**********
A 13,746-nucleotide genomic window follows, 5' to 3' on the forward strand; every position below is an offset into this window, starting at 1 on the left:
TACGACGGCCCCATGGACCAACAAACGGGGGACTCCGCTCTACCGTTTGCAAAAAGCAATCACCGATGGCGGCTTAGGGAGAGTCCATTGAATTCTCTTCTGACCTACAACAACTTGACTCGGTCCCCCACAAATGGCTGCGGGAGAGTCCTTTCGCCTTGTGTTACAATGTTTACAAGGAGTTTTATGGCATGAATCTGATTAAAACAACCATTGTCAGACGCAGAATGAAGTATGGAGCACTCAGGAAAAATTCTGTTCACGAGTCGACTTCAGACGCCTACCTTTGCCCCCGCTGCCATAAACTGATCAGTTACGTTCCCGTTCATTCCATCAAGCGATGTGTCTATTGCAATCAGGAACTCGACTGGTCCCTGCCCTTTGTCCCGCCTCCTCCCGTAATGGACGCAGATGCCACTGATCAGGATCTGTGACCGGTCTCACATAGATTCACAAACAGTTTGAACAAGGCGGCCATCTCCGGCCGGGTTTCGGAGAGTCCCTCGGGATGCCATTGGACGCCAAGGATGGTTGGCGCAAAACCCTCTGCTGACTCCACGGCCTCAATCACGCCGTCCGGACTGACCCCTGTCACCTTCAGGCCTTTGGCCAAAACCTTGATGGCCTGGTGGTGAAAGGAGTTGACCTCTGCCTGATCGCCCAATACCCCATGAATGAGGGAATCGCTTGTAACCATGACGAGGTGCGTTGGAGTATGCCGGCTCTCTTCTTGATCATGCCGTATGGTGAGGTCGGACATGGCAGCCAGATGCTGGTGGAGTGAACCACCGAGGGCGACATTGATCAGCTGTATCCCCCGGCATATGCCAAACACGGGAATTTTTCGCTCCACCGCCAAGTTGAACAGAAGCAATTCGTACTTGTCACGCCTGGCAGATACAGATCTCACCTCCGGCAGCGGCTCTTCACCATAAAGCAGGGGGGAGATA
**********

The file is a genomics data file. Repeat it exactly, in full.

A 13,746-nucleotide genomic window follows, 5' to 3' on the forward strand; every position below is an offset into this window, starting at 1 on the left:
TACGACGGCCCCATGGACCAACAAACGGGGGACTCCGCTCTACCGTTTGCAAAAAGCAATCACCGATGGCGGCTTAGGGAGAGTCCATTGAATTCTCTTCTGACCTACAACAACTTGACTCGGTCCCCCACAAATGGCTGCGGGAGAGTCCTTTCGCCTTGTGTTACAATGTTTACAAGGAGTTTTATGGCATGAATCTGATTAAAACAACCATTGTCAGACGCAGAATGAAGTATGGAGCACTCAGGAAAAATTCTGTTCACGAGTCGACTTCAGACGCCTACCTTTGCCCCCGCTGCCATAAACTGATCAGTTACGTTCCCGTTCATTCCATCAAGCGATGTGTCTATTGCAATCAGGAACTCGACTGGTCCCTGCCCTTTGTCCCGCCTCCTCCCGTAATGGACGCAGATGCCACTGATCAGGATCTGTGACCGGTCTCACATAGATTCACAAACAGTTTGAACAAGGCGGCCATCTCCGGCCGGGTTTCGGAGAGTCCCTCGGGATGCCATTGGACGCCAAGGATGGTTGGCGCAAAACCCTCTGCTGACTCCACGGCCTCAATCACGCCGTCCGGACTGACCCCTGTCACCTTCAGGCCTTTGGCCAAAACCTTGATGGCCTGGTGGTGAAAGGAGTTGACCTCTGCCTGATCGCCCAATACCCCATGAATGAGGGAATCGCTTGTAACCATGACGAGGTGCGTTGGAGTATGCCGGCTCTCTTCTTGATCATGCCGTATGGTGAGGTCGGACATGGCAGCCAGATGCTGGTGGAGTGAACCACCGAGGGCGACATTGATCAGCTGTATCCCCCGGCATATGCCAAACACGGGAATTTTTCGCTCCACCGCCAAGTTGAACAGAAGCAATTCGTACTTGTCACGCCTGGCAGATACAGATCTCACCTCCGGCAGCGGCTCTTCACCATAAAGCAGGGGGGAGATA